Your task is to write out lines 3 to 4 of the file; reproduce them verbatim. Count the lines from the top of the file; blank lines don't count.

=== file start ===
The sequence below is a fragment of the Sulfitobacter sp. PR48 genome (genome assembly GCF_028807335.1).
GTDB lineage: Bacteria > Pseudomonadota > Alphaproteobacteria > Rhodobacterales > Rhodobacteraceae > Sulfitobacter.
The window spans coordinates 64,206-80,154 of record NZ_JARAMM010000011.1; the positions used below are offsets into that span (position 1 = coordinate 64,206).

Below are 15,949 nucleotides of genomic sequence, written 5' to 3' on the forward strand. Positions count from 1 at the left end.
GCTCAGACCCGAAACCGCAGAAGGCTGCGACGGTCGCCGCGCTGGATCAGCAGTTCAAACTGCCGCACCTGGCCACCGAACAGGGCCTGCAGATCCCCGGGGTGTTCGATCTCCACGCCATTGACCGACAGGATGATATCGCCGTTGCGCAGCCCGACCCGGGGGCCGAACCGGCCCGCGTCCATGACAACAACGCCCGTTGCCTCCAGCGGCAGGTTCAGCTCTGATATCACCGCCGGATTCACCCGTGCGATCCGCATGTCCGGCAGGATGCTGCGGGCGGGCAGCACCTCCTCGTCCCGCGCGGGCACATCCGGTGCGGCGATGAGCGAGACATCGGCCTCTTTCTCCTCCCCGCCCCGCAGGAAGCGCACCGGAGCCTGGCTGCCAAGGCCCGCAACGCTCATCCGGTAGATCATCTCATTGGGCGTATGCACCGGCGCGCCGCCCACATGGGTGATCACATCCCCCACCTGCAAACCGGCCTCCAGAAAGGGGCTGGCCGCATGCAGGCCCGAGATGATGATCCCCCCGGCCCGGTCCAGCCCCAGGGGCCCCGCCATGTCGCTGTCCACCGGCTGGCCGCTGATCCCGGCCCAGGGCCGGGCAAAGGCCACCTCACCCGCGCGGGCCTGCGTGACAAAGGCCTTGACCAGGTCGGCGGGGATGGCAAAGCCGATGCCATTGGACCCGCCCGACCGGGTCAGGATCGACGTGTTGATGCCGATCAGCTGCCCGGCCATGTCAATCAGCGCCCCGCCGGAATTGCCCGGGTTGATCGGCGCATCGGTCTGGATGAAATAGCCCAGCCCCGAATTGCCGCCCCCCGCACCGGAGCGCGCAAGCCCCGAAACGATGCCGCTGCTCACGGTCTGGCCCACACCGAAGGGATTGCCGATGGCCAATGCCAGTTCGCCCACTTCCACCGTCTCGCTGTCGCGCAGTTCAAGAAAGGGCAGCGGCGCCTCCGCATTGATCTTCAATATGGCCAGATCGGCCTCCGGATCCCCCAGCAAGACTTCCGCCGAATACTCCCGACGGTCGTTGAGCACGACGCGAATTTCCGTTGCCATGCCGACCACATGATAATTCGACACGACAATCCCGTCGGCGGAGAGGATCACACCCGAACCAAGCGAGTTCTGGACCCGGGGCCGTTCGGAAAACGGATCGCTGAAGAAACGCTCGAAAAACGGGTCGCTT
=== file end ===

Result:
The window spans coordinates 64,206-80,154 of record NZ_JARAMM010000011.1; the positions used below are offsets into that span (position 1 = coordinate 64,206).

Below are 15,949 nucleotides of genomic sequence, written 5' to 3' on the forward strand. Positions count from 1 at the left end.